Those skilled in the art will appreciate that the beamformers and controllers described in connection with the embodiments disclosed herein may be implemented or performed with general purpose processors, a digital signal processors (DSPs), application specific integrated circuit (ASICs), field programmable gate array (FPGAs), logic programmable devices, discrete hardware components, or any combination thereof. Further, the algorithms performed by the beamformers and controllers may be embodied in software executed by a processor, directly in hardware, or a combination thereof. The software may be stored in memory or any computer-readable storage medium known in the art.

The memories described in the disclosure may comprise machine readable media. Readable media may include storage integrated into a processor, such as might be the case with an ASIC, and/or storage external to a processor. By way of illustration, and not limitation, readable media may include one or more of volatile memory, nonvolatile memory, a Random Access Memory (RAM), a flash memory, a Read Only Memory (ROM), a Programmable Read-Only Memory (PROM), an Erasable PROM (EPROM), a register, a hard disk, a removable disk, a CD-ROM, a DVD, or any other suitable storage device. In addition, readable media may include a transmission line or a carrier wave that encodes a data signal. A readable medium may be a computer-readable medium encoded or stored with a computer program or instructions. The computer program or instructions may be executable by a transmitter or receiver device or by a processing system of a transmitter or receiver device.

Those of skill in the art would appreciate that the various illustrative blocks, modules, elements, components, methods, and algorithms described herein may be implemented as electronic hardware, computer software, or combinations of both. Furthermore, these may be partitioned differently than what is described. To illustrate this interchangeability of hardware and software, various illustrative blocks, modules, elements, components, methods, and algorithms have been described above generally in terms of their functionality. Whether such functionality is implemented as hardware or software depends upon the particular application and design constraints imposed on the overall system. Skilled artisans may implement the described functionality in varying ways for each particular application.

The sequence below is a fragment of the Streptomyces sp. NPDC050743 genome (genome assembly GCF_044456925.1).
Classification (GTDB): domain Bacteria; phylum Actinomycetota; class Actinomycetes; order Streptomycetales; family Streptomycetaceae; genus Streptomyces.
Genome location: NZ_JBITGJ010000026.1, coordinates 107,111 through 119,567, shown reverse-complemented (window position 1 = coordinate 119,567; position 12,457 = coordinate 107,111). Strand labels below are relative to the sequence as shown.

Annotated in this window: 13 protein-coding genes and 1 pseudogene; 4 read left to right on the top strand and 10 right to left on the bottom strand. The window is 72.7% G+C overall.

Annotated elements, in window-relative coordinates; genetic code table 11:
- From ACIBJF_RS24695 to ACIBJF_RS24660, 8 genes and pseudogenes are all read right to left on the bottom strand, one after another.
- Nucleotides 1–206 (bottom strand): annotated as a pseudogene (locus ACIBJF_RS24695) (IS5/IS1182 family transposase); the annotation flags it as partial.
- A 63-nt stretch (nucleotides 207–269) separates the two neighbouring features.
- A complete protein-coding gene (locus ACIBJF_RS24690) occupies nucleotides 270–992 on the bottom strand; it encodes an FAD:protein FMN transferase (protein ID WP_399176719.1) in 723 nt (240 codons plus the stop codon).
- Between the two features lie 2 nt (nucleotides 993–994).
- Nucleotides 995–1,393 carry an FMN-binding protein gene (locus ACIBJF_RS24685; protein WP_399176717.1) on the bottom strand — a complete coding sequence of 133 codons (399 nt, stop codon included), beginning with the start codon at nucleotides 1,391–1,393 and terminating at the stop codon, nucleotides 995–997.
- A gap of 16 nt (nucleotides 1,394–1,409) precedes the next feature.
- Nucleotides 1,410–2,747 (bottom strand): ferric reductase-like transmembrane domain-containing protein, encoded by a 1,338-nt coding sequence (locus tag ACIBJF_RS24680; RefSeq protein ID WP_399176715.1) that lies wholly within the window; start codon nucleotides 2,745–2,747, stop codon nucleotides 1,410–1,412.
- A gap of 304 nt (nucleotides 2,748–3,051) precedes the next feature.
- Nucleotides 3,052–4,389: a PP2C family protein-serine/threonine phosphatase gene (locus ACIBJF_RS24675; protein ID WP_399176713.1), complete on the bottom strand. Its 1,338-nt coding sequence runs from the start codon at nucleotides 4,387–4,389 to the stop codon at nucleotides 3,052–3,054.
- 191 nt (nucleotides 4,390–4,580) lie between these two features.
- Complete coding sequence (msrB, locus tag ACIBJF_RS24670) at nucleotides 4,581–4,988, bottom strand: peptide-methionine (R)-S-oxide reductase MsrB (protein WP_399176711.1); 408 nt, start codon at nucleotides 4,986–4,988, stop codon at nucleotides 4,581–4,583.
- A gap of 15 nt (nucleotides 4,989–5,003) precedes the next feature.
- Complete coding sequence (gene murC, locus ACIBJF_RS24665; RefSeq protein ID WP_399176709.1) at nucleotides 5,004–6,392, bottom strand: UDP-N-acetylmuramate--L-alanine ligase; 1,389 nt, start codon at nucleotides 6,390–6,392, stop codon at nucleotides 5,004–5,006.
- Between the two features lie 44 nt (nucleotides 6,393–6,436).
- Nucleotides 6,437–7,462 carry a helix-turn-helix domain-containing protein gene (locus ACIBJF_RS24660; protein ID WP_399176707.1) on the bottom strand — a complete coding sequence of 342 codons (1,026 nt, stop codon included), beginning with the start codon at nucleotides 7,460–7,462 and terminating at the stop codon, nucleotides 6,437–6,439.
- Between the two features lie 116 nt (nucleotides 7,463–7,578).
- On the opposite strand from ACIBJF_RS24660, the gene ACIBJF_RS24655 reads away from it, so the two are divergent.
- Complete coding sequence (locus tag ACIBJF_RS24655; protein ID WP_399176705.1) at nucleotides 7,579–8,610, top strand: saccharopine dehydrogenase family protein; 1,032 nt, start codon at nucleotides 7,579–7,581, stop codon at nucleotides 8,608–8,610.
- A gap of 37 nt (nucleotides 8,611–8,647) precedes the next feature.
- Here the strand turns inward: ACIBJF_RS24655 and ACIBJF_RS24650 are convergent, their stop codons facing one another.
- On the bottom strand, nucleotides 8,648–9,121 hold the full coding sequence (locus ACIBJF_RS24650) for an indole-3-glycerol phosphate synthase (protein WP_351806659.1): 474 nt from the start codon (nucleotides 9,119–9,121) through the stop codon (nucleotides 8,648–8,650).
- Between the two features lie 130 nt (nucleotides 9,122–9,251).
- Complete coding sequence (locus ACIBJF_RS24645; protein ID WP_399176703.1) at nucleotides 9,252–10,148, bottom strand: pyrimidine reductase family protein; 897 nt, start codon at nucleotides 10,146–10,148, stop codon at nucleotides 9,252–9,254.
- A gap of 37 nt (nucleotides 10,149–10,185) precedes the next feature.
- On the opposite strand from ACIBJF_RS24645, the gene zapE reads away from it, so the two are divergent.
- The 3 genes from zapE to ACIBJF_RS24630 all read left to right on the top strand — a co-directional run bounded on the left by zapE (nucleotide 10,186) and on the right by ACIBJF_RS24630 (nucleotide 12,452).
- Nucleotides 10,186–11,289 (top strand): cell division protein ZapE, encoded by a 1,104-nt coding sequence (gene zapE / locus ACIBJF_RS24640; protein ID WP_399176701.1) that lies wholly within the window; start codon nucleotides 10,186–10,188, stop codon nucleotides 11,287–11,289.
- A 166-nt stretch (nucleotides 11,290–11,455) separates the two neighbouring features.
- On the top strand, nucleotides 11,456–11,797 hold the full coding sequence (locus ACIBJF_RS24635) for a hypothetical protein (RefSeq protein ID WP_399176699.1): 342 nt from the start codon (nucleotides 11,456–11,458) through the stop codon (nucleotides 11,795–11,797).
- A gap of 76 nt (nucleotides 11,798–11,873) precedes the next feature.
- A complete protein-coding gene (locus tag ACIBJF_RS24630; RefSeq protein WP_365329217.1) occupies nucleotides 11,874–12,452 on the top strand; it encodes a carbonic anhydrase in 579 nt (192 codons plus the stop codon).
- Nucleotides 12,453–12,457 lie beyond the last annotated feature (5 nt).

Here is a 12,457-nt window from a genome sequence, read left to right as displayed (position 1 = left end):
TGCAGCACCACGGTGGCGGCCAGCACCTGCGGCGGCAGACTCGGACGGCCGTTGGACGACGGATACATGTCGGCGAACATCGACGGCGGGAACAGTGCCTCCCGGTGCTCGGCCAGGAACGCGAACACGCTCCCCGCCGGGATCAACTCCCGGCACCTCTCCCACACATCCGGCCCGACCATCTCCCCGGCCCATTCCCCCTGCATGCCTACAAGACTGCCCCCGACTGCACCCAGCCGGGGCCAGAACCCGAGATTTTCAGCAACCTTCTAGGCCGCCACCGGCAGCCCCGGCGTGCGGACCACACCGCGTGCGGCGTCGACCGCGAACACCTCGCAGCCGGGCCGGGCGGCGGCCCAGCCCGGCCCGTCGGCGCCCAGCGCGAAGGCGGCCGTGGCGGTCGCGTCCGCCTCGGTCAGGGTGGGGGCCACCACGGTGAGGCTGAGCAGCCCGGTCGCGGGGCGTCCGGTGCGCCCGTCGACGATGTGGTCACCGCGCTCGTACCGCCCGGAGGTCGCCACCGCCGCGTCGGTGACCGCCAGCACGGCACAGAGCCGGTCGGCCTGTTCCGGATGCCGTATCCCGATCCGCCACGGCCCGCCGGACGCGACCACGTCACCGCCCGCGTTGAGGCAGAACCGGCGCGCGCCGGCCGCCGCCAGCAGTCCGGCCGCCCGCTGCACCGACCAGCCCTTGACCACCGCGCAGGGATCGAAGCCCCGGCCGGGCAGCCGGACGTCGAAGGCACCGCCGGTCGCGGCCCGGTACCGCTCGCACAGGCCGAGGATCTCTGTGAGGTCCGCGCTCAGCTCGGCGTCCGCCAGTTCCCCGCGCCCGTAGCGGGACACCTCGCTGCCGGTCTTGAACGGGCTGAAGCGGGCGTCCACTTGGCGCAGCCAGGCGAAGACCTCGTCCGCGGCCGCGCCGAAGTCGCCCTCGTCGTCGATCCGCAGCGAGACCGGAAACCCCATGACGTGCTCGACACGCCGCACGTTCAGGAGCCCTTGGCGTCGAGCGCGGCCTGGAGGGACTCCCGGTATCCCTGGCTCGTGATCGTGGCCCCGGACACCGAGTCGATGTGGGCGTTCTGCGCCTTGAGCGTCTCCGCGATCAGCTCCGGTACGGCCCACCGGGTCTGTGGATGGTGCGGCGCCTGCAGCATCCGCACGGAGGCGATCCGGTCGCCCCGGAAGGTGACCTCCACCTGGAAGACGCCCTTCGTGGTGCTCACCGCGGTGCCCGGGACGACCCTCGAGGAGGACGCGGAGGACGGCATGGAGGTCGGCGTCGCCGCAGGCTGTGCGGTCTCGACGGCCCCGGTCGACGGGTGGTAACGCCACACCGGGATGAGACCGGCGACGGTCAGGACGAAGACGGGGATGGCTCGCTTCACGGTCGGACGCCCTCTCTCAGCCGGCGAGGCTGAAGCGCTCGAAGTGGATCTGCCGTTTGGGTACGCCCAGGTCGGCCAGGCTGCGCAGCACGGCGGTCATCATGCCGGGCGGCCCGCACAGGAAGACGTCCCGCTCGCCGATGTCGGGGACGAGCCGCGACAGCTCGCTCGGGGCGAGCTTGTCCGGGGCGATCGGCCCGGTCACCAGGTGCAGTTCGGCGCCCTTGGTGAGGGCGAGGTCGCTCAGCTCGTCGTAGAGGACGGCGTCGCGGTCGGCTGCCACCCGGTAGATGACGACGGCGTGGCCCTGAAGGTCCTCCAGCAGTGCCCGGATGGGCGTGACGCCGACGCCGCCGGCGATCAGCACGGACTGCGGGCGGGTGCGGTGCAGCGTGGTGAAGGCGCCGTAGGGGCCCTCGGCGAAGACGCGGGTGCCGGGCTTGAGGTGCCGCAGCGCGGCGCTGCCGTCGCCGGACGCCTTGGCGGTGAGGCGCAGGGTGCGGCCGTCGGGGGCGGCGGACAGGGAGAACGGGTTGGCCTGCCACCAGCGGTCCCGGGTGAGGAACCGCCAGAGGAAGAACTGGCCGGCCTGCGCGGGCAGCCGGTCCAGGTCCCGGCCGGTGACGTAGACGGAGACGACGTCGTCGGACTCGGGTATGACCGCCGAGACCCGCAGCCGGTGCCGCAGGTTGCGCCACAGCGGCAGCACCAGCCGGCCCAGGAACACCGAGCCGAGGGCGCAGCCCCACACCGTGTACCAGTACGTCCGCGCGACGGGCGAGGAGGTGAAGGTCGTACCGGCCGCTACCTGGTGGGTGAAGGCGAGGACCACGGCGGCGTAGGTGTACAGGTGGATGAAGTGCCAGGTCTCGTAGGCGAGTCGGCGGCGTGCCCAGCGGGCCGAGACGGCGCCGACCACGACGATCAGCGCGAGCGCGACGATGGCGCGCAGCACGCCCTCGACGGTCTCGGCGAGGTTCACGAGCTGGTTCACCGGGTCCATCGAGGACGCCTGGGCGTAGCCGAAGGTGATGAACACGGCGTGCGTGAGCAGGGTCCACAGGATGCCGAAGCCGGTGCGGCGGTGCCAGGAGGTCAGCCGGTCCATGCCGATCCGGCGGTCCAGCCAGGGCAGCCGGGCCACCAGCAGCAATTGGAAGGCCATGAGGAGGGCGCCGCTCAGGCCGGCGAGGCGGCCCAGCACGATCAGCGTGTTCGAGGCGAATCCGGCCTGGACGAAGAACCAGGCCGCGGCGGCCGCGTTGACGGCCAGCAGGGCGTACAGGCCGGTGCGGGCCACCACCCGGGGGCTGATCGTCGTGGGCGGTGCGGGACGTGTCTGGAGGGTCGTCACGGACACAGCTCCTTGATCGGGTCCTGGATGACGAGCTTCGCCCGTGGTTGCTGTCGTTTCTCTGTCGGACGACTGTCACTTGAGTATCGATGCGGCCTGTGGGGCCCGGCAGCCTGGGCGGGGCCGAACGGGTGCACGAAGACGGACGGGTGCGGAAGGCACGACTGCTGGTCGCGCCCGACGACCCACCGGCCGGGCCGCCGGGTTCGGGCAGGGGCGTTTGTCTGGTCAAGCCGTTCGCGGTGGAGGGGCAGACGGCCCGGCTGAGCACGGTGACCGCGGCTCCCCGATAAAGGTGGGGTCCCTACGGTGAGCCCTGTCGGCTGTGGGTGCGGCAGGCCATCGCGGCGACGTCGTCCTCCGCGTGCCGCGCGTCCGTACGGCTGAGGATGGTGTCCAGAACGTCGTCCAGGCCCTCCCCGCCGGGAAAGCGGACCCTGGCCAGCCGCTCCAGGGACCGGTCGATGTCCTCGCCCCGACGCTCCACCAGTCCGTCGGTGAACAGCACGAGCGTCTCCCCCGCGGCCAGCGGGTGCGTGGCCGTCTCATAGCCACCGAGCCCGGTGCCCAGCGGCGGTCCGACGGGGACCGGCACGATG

It is understood that the specific order or hierarchy of steps or blocks in the processes disclosed is an illustration of exemplary approaches. Based upon design preferences, it is understood that the specific order or hierarchy of steps or blocks in the processes may be rearranged. The accompanying method claims present elements of the various steps in a sample order, and are not meant to be limited to the specific order or hierarchy presented.

The previous description is provided to enable any person skilled in the art to practice the various aspects described herein. Various modifications to these aspects will be readily apparent to those skilled in the art, and the generic principles defined herein may be applied to other aspects. Thus, the claims are not intended to be limited to the aspects shown herein, but is to be accorded the full scope consistent with the language claims, wherein reference to an element in the singular is not intended to mean “one and only one” unless specifically so stated, but rather “one or more.” All structural and functional equivalents to the elements of the various aspects described throughout this invention that are known or later come to be known to those of ordinary skill in the art are expressly incorporated herein by reference and are intended to be encompassed by the claims. Moreover, nothing disclosed herein is intended to be dedicated to the public regardless of whether such invention is explicitly recited in the claims. No claim element is to be construed under the provisions of 35 U.S.C. §112, sixth paragraph, unless the element is expressly recited using the phrase “means for” or, in the case of a method claim, the element is recited using the phrase “step for.”

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Classifications
U.S. Classification342/373
International ClassificationH01Q3/00
Cooperative ClassificationH01Q3/26
European ClassificationH01Q3/26